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Dr. Anthony Fauci: A lifeline for Americans through pandemics and presidencies

Anthony Fauci, director of the National Institute for Allergy and Infectious Diseases prepares to testify ahead of a Senate Health, Education, Labor and Pensions Committee hearing in Washington, DC, on June 30, 2020.
Anthony Fauci, director of the National Institute for Allergy and Infectious Diseases prepares to testify ahead of a Senate Health, Education, Labor and Pensions Committee hearing in Washington, DC, on June 30, 2020. © Kevin Dietsch, pool via Reuters
6 min

He inspires trust and confidence in most Americans, but drives others to violent anger – and wild conspiracy theories – over his assertiveness on issues of public health. Anthony Fauci, the United States’ leading expert on infectious diseases and White House coronavirus advisor, is standing firm in the eye of the storm.

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For weeks at the beginning of the Covid-19 pandemic, Fauci stood alongside President Donald Trump and the White House coronavirus task force in daily press briefings. Calmly he set the scientific record straight about the Covid-19 situation in the country, even when claims by the Trump administration were called out for being recklessly inaccurate.

Trump abruptly stopped appearing in the public briefings for two months after April 24, and Fauci, painted as alarmist by administration officials, was barred by the White House from making most television appearances.

But he remained in his position as the administration's coronavirus advisor and continued to warn the president and the public of the dangers posed by the virus, which has claimed more than 145,000 lives in the US as of Saturday, according to Johns Hopkins university.

At a sprightly 79, Fauci has been a medical researcher for over five decades. He spent 36 years as the director of the American National Institute of Allergy and Infectious Diseases (NIAID), where he led research through a string of epidemics, including HIV, SARS, Avian flu, Swine flu, Zika and Ebola.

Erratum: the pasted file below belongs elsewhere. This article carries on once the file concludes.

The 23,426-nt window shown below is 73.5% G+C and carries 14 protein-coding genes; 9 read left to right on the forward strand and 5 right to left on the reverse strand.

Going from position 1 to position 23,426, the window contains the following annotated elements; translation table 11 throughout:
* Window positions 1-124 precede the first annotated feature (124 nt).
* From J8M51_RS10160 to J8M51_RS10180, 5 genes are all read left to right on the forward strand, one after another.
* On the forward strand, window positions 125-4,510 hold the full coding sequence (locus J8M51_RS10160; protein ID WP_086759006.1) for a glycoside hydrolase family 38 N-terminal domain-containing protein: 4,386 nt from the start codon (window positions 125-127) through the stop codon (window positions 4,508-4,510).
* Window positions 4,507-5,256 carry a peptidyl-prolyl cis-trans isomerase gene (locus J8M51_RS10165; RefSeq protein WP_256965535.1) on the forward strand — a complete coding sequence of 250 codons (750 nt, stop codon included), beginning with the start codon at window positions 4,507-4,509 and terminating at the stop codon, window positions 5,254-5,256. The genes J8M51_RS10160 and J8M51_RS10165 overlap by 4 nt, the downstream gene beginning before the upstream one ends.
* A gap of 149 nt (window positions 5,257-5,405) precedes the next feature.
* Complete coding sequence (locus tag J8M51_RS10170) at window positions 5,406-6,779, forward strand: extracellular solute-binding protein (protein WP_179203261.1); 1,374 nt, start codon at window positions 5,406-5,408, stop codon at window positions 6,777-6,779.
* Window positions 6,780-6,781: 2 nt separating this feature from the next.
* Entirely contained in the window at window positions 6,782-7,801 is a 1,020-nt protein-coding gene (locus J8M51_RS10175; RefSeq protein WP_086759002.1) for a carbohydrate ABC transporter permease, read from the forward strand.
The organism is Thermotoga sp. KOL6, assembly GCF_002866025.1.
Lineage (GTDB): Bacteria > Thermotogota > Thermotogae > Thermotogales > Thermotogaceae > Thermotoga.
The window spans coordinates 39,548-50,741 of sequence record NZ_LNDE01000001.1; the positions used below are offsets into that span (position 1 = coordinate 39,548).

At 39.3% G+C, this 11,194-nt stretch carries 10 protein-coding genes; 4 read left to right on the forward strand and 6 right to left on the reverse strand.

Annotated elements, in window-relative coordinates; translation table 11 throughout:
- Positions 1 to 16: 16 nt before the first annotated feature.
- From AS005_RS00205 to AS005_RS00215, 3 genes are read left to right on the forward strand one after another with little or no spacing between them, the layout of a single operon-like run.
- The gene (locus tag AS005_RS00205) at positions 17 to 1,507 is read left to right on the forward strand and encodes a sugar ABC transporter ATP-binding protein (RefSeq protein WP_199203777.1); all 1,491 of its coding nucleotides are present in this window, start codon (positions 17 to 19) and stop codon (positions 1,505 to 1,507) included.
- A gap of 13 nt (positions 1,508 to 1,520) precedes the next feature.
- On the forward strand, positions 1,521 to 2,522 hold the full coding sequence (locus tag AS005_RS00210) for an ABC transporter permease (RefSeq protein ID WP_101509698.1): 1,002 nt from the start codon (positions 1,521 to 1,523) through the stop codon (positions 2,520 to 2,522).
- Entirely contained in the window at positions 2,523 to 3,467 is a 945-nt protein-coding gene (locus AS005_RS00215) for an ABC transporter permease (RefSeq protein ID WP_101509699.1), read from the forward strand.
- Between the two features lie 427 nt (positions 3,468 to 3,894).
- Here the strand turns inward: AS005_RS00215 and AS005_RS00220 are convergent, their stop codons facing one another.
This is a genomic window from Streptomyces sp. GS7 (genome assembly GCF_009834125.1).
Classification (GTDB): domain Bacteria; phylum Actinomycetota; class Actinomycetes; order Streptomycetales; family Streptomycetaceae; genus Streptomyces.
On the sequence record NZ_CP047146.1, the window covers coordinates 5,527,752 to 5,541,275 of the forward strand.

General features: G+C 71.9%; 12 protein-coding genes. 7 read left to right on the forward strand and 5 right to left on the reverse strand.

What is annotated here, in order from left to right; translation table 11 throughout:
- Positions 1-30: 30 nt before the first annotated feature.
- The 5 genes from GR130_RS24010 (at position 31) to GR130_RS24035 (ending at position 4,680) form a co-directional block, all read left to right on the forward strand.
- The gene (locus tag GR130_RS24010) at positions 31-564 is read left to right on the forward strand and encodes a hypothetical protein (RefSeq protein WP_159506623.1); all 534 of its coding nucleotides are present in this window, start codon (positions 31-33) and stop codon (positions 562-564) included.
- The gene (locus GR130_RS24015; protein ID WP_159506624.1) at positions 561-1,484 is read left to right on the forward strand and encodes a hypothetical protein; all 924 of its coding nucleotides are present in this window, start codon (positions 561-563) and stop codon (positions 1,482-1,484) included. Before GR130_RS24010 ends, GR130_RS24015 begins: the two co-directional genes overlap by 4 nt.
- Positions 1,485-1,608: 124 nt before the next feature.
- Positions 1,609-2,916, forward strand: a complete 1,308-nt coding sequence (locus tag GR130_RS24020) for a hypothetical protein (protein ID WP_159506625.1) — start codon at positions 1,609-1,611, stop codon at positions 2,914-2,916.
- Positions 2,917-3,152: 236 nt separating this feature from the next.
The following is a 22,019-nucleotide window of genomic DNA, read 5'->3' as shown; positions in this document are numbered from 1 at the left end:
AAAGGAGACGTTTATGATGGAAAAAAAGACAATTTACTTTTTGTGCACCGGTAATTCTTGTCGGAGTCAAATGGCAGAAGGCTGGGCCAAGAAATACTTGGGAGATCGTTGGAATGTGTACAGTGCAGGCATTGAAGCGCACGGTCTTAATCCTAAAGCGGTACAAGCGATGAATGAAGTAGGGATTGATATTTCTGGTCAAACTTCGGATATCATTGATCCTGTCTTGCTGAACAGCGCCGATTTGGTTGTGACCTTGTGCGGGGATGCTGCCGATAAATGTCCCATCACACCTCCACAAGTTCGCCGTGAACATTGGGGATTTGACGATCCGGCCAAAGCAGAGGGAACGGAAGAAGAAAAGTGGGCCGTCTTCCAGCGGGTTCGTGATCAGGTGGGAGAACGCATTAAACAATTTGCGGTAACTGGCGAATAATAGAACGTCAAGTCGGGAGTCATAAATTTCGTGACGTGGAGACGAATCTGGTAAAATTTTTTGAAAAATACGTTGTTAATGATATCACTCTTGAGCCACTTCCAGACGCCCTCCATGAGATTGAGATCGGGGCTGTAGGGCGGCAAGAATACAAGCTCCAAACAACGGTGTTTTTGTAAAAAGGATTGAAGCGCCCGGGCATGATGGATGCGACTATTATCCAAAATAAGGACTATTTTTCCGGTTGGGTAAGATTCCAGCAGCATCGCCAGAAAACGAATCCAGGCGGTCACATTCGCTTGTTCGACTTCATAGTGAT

A known workaholic, Fauci, who was the captain of his high school basketball team and an avid marathon runner, stayed fit and beat stress throughout his career by running daily at lunchtime. Now, with the coronavirus crisis filling his days, he has been forced to change that habit and power walk several miles on weekends instead.

“I think the benefit for me is a stress reliever – because I have a pretty high-stress job," Fauci said in a 2016 interview. “Getting outside in the day and hearing the birds and smelling the grass is kind of a very pleasing thing for me.”

Conspiracy theories and threats

His calm insistence on providing the facts, even when they contradict the Trump administration's line, has angered Trump supporters and placed Fauci at the centre of far-right and anti-science conspiracy theories.

On Saturday, the Sinclair Broadcast Group, which owns or operates nearly 200 local TV stations around the United States, announced that it was pulling Sunday’s “America This Week” talk show, which was to feature an interview with an anti-vaccine activist, Judy Mikovits, who says she believes Fauci manufactured the coronavirus and sent it to China.

During the segment, first revealed by Media Matters for America, a banner on the bottom of the screen read “Did Dr. Fauci create coronavirus?"

Before announcing that it would delay the airing of the episode to bring “together other viewpoints and provide additional context”, Sinclair had tweeted that it did not endorse Mikovits’s theory.

 

Fauci, however, has reacted to criticism with bemused understatement.